Kauai Cruise Port
The Kauai Cruise Part is located in Nawiliwili, southeast of the main town of Lihue, in the southeastern part of the island. Most major cruises to the Hawaiian Islands make a stop here, usually just for the day, and the cruise ship terminal is within walking distance of souvenir shops, eateries, and Kalapaki Beach.
Ways to visit Kauai Cruise Port
Known as the Garden Isle—it’s the greenest of all the islands—Kauai lies at the northern end of the Hawaiian chain. Shore excursions include film location tours, as well as tours to Waimea Canyon, known as the Grand Canyon of the Pacific. Ships dock in Nawiliwili Harbor on the island’s southeast coast, near the town of Lihue. A rental car is the best way to get around if you aren’t taking an organized tour.
Kauai attracts visitors throughout the year, but it's most crowded when US schools have vacation (notably in summer and the two weeks around Christmas and New Year’s). Rainfall is highest in winter and early spring, so visiting in Apr. or May or in autumn is best for good weather and fewer crowds.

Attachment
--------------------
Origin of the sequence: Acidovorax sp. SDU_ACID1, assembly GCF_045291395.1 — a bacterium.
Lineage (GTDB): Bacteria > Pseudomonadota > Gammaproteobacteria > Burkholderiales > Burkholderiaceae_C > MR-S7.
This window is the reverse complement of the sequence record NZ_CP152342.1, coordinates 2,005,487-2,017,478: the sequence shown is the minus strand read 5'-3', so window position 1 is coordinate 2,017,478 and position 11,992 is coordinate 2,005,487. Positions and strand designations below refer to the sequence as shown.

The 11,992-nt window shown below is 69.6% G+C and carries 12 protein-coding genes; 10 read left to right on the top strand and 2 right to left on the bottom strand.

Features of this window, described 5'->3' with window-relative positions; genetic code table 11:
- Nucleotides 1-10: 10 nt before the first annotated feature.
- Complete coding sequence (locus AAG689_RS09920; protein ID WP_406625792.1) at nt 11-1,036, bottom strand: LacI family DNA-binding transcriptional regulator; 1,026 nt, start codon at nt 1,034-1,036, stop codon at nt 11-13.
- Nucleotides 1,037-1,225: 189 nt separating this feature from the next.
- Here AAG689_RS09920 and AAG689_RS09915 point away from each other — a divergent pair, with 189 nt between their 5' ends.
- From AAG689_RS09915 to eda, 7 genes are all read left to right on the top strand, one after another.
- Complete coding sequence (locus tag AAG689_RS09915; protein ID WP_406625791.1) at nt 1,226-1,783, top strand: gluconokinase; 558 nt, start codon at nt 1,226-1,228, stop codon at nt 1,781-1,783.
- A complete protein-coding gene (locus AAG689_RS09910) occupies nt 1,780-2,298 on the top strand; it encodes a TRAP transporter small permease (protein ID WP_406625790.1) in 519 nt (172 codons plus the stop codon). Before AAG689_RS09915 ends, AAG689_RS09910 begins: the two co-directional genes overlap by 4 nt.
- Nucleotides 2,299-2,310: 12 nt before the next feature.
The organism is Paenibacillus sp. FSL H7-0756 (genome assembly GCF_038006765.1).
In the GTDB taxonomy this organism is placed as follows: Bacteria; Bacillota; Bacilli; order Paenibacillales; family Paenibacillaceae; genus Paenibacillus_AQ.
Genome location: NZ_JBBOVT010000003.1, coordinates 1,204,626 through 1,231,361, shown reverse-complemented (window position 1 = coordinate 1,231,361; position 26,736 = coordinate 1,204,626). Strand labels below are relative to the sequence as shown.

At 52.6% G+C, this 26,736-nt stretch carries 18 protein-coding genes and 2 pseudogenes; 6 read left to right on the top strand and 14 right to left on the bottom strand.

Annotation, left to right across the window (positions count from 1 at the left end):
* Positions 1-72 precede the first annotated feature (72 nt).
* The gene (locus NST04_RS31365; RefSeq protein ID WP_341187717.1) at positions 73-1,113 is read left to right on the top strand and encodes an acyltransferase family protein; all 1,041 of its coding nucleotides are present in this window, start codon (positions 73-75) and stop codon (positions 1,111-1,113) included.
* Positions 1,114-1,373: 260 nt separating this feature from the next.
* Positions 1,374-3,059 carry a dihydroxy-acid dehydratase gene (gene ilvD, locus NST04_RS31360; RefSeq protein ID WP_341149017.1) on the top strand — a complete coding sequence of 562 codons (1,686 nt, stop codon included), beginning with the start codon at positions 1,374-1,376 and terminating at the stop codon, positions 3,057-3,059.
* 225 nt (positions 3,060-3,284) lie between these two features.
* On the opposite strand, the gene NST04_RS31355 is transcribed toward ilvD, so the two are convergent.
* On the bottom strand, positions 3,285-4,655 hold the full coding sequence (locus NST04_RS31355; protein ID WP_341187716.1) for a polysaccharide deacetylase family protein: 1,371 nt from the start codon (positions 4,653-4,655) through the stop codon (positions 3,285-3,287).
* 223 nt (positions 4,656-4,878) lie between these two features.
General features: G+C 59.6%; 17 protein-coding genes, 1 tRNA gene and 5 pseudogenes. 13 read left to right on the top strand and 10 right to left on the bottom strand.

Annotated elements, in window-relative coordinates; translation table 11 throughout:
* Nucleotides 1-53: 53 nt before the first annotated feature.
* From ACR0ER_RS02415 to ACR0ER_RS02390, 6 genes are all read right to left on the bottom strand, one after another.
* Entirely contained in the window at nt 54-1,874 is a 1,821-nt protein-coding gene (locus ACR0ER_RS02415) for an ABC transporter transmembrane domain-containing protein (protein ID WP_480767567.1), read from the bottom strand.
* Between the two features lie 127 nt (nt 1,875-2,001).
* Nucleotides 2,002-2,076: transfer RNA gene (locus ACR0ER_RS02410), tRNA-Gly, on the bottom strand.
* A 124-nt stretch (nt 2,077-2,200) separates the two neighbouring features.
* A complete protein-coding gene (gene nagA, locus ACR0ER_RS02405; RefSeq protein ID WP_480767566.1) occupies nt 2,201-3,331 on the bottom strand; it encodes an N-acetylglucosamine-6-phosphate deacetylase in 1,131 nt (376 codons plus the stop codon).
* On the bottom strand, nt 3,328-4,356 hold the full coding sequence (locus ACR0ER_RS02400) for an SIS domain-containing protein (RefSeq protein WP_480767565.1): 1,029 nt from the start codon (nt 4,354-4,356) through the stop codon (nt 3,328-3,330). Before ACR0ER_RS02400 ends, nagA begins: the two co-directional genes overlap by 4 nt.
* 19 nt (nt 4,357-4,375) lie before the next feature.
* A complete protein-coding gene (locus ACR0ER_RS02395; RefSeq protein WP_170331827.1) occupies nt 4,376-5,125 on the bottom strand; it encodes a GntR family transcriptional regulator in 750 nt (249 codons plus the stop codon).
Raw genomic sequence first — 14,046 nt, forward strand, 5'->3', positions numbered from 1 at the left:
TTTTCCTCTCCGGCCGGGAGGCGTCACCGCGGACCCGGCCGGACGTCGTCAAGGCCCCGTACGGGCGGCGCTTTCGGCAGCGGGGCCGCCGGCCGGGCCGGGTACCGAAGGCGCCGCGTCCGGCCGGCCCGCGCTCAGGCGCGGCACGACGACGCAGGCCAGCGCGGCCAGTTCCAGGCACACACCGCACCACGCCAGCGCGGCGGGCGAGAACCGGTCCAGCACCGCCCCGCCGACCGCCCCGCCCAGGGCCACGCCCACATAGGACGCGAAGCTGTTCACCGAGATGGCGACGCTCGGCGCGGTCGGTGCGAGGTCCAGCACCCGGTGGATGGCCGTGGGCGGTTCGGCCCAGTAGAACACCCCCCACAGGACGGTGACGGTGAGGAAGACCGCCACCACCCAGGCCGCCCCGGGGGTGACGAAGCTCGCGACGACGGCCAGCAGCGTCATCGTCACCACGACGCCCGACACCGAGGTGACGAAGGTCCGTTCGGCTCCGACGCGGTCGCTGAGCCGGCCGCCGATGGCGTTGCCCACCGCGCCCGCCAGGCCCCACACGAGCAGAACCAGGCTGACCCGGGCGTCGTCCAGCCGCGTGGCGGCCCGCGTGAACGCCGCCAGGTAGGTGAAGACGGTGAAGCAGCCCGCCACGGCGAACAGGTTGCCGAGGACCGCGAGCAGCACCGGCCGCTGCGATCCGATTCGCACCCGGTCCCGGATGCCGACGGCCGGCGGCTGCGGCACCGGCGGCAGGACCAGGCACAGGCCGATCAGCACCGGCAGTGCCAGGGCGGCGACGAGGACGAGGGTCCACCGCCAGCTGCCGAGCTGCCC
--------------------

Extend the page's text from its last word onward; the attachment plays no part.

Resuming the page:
Things to know before you go
- Kauai is known for its flora, but it’s also one of the best islands to visit for those interested in local island culture.
- Most cruise ships are required to depart the port before sunset, so give yourself plenty of time to get back from your excursion.
- The port is wheelchair- and stroller-friendly.
- The beautiful Na Pali Coast is not accessible by road. The best way to visit if you're short on time is by taking a boat or helicopter tour.
How to get to Lihue from the Kauai Cruise Port
If you find yourself at the cruise ship terminal, you’ve likely come in on a cruise ship. If you need to leave the port to go elsewhere on the island, a rental car or tour with transportation is your best bet. Lihue is about a 10-minute drive from the port. While Hanalei, in the northern part of the island, takes about an hour to reach by car from the port.
The Aloha Center, a block from the cruise dock, offers amenities such as ATMs (US dollar is the local currency), restrooms, shops, and rental kiosks. English is the official language, as is Hawaiian, although you may also hear Japanese, Portuguese, and Tagalog.